Although IR is a relatively recent phenomenon, it has managed to cultivate a niche for itself as far as the presentation of a broad range of topics is concerned. This, to a large extent, has been made possible by the fact that IR, in addition to being convenient to users, it has no geographic limitations as is the case with terrestrial radio stations.

The IR is perceived by Compaine & Smith (2001) as ‘the new engine for content diversity’ due to a broad spectrum of topics transmitted via the medium. According to the authors, “…internet radio broadcasters are in fact adding measurable diversity to the radio broadcasting industry” (p. 2).

In most occasions, though, the medium is used for entertainment, listening to news, teaching and learning, online sharing of educational resources, socializing through building teams or communities of dedicated listeners, talk-shows and preaching.

In discussing how the internet radio could be used as a training or learning tool, it is first and foremost worth noting that the web does not only offer an immense quantity of precious information for every possible domain, but it also affords an extremely easy way for exchanging information at a global level (Sanchez & Moreno, 2006).

In this perspective, educators can make use of the medium to encode educational content and send it as an audio stream to localized or distant learners. That way, a teacher in Kansas, USA, could be of immense assistance to a student in Australia. University lecturers can also use the medium to stream class notes to students who missed to attend lecturers.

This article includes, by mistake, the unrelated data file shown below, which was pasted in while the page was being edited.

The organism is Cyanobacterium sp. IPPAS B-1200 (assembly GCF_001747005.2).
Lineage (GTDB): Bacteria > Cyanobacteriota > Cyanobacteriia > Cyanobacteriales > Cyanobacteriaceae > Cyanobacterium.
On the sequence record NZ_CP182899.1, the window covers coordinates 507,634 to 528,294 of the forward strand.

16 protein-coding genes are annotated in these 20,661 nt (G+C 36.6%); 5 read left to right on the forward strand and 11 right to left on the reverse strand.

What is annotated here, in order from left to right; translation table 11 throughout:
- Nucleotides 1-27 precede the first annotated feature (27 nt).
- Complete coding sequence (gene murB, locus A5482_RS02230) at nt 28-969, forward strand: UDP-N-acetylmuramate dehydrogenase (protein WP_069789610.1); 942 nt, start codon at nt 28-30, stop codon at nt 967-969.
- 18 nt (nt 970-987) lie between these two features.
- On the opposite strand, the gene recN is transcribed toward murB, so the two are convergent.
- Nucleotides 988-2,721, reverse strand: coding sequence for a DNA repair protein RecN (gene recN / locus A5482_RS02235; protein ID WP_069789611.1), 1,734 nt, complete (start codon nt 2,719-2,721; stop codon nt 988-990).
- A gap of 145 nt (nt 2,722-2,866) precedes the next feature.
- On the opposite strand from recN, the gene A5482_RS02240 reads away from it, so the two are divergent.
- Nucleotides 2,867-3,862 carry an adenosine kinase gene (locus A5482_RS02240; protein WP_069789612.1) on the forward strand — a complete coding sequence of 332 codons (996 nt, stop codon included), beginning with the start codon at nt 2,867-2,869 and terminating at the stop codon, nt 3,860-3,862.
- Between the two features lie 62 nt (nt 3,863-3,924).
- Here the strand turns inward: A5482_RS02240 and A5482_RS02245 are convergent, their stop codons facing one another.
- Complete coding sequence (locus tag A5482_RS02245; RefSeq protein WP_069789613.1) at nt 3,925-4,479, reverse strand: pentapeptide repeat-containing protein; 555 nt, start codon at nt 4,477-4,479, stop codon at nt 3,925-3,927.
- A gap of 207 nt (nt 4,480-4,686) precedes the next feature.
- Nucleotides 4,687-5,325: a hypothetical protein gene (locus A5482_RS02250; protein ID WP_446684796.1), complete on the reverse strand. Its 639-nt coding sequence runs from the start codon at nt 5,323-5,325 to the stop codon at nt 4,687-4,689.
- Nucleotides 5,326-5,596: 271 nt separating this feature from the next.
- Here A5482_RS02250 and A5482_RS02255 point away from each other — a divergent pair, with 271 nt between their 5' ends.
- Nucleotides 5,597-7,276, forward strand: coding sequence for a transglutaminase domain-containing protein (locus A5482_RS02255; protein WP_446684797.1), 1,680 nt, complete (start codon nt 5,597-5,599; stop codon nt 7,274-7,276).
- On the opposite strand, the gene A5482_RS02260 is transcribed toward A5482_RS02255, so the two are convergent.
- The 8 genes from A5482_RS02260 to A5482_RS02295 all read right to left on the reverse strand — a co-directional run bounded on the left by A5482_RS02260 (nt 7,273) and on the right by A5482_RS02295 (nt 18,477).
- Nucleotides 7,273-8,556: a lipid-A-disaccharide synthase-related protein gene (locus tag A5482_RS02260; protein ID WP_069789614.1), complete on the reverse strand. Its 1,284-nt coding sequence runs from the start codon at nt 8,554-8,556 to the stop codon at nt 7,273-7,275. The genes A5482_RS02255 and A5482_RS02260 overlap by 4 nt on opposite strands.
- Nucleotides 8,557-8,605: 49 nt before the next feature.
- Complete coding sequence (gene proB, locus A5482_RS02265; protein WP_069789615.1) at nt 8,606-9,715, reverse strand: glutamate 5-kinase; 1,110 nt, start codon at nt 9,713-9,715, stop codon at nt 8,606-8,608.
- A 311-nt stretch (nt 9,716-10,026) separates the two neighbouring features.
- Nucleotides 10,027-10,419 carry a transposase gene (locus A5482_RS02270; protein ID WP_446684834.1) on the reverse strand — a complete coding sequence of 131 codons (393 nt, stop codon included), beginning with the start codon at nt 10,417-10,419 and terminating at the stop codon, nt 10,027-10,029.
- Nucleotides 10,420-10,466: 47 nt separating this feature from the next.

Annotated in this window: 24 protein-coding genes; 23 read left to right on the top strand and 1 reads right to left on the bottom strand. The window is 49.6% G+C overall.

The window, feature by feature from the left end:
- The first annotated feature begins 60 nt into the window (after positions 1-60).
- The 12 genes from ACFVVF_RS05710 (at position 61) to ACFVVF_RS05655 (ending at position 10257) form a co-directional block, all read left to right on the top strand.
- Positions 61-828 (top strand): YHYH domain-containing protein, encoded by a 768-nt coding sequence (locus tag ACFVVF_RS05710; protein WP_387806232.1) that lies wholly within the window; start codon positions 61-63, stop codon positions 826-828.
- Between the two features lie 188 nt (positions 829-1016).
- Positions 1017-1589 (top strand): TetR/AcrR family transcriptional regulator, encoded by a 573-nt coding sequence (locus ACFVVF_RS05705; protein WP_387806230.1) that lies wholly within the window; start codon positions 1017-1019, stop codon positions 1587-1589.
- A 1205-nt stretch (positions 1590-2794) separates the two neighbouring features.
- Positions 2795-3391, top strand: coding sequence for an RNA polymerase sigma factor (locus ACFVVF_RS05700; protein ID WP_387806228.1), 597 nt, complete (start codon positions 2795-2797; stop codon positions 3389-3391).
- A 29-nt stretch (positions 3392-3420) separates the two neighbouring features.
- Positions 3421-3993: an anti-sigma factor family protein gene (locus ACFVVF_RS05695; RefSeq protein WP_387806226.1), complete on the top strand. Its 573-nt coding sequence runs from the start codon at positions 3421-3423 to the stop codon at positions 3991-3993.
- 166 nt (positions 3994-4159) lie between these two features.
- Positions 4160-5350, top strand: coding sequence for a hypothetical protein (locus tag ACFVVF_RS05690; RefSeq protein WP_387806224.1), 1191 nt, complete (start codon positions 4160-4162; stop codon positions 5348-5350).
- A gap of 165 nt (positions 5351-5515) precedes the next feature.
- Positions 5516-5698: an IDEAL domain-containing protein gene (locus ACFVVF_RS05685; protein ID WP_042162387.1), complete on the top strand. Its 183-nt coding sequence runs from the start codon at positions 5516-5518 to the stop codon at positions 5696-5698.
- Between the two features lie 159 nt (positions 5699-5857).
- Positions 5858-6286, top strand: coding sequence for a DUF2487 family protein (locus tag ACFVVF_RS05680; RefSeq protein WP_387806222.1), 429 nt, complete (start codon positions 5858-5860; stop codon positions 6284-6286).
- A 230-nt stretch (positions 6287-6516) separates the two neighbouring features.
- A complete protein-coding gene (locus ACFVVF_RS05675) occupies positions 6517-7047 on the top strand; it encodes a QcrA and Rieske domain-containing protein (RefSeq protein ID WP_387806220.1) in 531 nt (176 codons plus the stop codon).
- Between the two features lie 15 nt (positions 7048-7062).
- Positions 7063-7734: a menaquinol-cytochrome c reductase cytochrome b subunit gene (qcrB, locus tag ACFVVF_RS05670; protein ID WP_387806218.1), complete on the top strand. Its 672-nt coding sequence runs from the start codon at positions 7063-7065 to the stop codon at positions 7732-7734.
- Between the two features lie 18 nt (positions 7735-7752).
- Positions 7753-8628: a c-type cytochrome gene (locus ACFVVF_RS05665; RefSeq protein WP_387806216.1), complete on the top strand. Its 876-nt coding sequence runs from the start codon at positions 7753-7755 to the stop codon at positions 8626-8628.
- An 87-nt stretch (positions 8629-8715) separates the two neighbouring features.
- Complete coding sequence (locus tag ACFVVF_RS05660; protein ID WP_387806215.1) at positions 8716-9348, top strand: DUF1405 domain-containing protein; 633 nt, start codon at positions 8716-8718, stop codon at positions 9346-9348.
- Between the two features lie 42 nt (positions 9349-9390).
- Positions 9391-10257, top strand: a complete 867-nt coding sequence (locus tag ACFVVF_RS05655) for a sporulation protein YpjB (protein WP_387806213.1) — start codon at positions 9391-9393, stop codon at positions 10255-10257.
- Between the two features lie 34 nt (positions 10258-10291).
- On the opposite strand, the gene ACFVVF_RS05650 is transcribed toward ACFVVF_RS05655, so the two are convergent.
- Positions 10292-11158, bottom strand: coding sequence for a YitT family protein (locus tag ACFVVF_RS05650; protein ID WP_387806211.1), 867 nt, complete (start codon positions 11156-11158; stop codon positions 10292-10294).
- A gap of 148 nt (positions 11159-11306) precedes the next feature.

It is worth noting that these educational audio streams may be transmitted and delivered in real-time or stored to be availed on demand. The ability to archive information and educational resources to be accessed on-demand affords students a window of opportunity in researching for materials for academic pursuit.

What’s more, most internet radios are interactive in nature, implying that students can utilize the medium to seek for clarifications from educational broadcasters. This medium is clearly an untapped treasure.

Reference List

Andrews, C. (2000). Project-oriented use of the world-wide web for teaching and learning culture. Computer Assisted Learning, 13(4/5), 357-375. Retrieved from Academic Search Premier Database.

Compaine, B.M., & Smith, E. (2001). . Web.

Kozamernik, F., & Mullane, M. (2008). An introduction to Internet Radio. Web.

Sanchez, D., & Moreno, A. (2006). A methodology for knowledge acquisition from the web. International Journal of Knowledge-Based Intelligent Engineering Systems, 10(6), 453-475. Retrieved from Academic Search Premier Database.

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IvyPanda. (2019, July 3). The Internet Radio: A Critical Discussion. Retrieved from https://ivypanda.com/essays/the-internet-radio-a-critical-discussion-research-paper/

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"The Internet Radio: A Critical Discussion." IvyPanda, 3 July 2019, ivypanda.com/essays/the-internet-radio-a-critical-discussion-research-paper/.

1. IvyPanda. "The Internet Radio: A Critical Discussion." July 3, 2019. https://ivypanda.com/essays/the-internet-radio-a-critical-discussion-research-paper/.


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IvyPanda. "The Internet Radio: A Critical Discussion." July 3, 2019. https://ivypanda.com/essays/the-internet-radio-a-critical-discussion-research-paper/.

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IvyPanda. 2019. "The Internet Radio: A Critical Discussion." July 3, 2019. https://ivypanda.com/essays/the-internet-radio-a-critical-discussion-research-paper/.

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IvyPanda. (2019) 'The Internet Radio: A Critical Discussion'. 3 July.